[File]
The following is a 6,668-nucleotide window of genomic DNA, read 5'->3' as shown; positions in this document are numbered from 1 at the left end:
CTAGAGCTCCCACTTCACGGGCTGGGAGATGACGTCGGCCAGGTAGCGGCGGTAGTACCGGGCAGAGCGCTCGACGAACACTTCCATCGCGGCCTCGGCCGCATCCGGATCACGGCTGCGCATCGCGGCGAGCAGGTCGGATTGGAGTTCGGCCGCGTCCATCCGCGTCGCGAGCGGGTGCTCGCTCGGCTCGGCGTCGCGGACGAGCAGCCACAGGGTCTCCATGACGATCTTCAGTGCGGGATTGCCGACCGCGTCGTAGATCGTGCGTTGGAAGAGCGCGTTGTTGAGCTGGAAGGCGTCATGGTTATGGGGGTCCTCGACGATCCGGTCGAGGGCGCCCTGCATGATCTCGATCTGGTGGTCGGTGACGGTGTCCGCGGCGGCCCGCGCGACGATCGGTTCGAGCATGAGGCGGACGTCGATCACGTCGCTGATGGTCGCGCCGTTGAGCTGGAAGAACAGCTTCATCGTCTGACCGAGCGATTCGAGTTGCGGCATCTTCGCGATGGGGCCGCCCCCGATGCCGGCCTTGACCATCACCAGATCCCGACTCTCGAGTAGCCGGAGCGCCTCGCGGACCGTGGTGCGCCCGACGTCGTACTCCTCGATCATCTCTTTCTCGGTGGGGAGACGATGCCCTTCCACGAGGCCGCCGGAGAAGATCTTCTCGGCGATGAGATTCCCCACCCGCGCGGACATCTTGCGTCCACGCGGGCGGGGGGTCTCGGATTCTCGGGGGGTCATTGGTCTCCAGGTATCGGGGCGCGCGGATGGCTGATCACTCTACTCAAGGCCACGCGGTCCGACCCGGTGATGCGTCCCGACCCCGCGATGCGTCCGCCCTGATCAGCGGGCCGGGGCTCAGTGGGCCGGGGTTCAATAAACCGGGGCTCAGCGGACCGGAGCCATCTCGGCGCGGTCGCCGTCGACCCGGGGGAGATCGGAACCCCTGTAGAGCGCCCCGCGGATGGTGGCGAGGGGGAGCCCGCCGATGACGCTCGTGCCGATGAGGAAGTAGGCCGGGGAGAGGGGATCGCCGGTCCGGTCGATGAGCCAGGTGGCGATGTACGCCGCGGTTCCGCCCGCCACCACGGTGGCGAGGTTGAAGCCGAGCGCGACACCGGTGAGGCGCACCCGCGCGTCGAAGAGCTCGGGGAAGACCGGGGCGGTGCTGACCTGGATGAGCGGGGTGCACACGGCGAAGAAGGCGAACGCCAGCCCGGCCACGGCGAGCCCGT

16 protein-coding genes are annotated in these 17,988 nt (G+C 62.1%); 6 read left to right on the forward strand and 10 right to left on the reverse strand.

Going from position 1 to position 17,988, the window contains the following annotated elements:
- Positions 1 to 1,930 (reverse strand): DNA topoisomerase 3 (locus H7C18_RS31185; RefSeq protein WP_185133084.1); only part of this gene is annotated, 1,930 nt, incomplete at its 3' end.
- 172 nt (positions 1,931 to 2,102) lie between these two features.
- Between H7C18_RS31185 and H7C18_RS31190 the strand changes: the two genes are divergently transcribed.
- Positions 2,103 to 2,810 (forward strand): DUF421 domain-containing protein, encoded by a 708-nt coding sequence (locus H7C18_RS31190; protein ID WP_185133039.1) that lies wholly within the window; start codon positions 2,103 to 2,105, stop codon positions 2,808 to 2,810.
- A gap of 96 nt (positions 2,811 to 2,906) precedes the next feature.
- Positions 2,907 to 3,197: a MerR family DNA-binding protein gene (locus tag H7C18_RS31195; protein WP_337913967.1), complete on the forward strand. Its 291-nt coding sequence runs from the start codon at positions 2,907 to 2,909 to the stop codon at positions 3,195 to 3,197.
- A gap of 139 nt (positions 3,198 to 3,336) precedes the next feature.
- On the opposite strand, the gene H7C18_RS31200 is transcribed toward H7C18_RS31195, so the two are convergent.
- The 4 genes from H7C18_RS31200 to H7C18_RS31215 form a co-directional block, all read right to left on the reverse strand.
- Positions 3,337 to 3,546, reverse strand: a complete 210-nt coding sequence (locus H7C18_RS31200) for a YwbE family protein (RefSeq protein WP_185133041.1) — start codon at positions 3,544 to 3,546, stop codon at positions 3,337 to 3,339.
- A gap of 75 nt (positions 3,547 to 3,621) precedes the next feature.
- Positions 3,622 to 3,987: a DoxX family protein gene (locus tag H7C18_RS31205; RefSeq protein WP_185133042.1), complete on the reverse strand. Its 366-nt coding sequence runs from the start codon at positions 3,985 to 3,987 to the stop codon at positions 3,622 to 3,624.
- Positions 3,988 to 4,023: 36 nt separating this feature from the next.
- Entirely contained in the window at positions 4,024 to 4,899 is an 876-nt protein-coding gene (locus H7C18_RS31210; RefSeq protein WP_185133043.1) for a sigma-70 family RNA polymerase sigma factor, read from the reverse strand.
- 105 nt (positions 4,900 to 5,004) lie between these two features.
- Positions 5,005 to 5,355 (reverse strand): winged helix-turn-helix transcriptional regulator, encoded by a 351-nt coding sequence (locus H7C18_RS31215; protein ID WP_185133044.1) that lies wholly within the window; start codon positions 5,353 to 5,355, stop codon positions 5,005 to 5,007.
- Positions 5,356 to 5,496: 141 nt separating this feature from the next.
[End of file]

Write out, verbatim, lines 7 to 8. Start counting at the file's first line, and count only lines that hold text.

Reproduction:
- Between H7C18_RS31185 and H7C18_RS31190 the strand changes: the two genes are divergently transcribed.
- Positions 2,103 to 2,810 (forward strand): DUF421 domain-containing protein, encoded by a 708-nt coding sequence (locus H7C18_RS31190; protein ID WP_185133039.1) that lies wholly within the window; start codon positions 2,103 to 2,105, stop codon positions 2,808 to 2,810.